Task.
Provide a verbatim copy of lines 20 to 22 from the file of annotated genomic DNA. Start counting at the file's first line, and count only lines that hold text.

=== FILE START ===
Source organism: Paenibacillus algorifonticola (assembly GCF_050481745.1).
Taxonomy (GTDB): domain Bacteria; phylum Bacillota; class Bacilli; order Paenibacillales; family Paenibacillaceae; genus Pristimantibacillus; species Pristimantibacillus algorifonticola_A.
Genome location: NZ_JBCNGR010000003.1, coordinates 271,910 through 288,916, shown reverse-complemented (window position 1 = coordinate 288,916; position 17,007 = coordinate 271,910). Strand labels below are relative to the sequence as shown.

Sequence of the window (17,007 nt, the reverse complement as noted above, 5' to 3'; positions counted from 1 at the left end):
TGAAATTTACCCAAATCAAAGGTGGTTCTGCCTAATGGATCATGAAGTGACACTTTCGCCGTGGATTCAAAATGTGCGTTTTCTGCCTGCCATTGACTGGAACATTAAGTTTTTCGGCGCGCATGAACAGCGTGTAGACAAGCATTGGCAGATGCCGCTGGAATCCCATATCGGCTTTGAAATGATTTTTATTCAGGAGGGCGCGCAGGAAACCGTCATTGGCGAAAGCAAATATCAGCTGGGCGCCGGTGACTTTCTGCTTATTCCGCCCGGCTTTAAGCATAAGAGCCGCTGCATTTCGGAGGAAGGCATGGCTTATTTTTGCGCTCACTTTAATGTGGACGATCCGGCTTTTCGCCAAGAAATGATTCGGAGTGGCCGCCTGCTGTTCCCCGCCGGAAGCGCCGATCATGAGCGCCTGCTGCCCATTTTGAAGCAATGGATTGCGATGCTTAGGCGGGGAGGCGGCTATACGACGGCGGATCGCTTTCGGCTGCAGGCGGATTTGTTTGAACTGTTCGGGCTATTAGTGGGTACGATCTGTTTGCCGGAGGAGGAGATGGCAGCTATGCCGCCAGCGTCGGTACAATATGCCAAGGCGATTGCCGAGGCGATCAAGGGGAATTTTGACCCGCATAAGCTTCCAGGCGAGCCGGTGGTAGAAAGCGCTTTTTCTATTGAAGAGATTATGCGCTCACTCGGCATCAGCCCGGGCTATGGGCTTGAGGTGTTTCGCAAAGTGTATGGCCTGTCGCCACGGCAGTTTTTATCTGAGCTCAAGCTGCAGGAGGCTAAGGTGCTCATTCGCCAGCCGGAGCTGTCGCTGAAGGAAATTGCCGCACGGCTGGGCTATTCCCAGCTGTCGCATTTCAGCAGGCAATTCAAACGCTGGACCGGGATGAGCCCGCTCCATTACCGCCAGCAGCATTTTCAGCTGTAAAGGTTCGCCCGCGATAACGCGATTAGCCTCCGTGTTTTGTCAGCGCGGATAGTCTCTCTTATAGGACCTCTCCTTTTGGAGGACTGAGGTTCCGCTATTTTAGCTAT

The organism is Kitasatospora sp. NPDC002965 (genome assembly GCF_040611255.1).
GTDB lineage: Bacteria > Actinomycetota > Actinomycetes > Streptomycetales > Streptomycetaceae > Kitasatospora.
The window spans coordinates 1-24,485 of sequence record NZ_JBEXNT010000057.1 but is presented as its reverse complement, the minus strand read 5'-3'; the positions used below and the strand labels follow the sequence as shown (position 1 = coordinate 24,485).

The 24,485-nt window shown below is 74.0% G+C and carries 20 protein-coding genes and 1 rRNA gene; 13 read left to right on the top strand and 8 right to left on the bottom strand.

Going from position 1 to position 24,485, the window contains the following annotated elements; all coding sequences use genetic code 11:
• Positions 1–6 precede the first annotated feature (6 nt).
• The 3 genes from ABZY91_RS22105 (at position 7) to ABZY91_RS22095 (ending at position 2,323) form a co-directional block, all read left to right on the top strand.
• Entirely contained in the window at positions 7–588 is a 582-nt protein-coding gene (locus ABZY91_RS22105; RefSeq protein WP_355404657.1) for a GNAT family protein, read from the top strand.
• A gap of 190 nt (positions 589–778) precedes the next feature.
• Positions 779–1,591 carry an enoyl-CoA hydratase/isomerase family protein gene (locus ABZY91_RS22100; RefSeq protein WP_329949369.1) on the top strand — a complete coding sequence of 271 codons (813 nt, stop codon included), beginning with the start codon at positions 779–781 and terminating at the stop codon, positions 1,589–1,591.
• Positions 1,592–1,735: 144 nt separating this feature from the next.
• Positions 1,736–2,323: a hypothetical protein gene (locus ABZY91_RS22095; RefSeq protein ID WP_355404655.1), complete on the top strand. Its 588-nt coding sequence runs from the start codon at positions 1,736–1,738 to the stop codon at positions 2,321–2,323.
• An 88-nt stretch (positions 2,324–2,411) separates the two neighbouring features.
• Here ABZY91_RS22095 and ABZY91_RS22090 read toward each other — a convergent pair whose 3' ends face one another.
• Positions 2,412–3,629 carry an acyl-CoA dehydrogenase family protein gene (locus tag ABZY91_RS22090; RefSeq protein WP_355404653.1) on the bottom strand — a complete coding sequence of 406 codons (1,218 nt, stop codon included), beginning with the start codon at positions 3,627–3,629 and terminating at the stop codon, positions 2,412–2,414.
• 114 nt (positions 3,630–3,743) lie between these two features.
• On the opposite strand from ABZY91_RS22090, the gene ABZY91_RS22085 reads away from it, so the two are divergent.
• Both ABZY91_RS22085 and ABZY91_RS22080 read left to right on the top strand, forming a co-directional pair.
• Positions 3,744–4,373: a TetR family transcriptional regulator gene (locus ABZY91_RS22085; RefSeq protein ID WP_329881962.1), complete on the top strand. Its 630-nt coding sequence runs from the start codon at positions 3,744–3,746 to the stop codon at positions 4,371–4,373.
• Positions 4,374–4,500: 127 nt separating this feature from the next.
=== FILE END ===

• Positions 2,412–3,629 carry an acyl-CoA dehydrogenase family protein gene (locus tag ABZY91_RS22090; RefSeq protein WP_355404653.1) on the bottom strand — a complete coding sequence of 406 codons (1,218 nt, stop codon included), beginning with the start codon at positions 3,627–3,629 and terminating at the stop codon, positions 2,412–2,414.
• 114 nt (positions 3,630–3,743) lie between these two features.
• On the opposite strand from ABZY91_RS22090, the gene ABZY91_RS22085 reads away from it, so the two are divergent.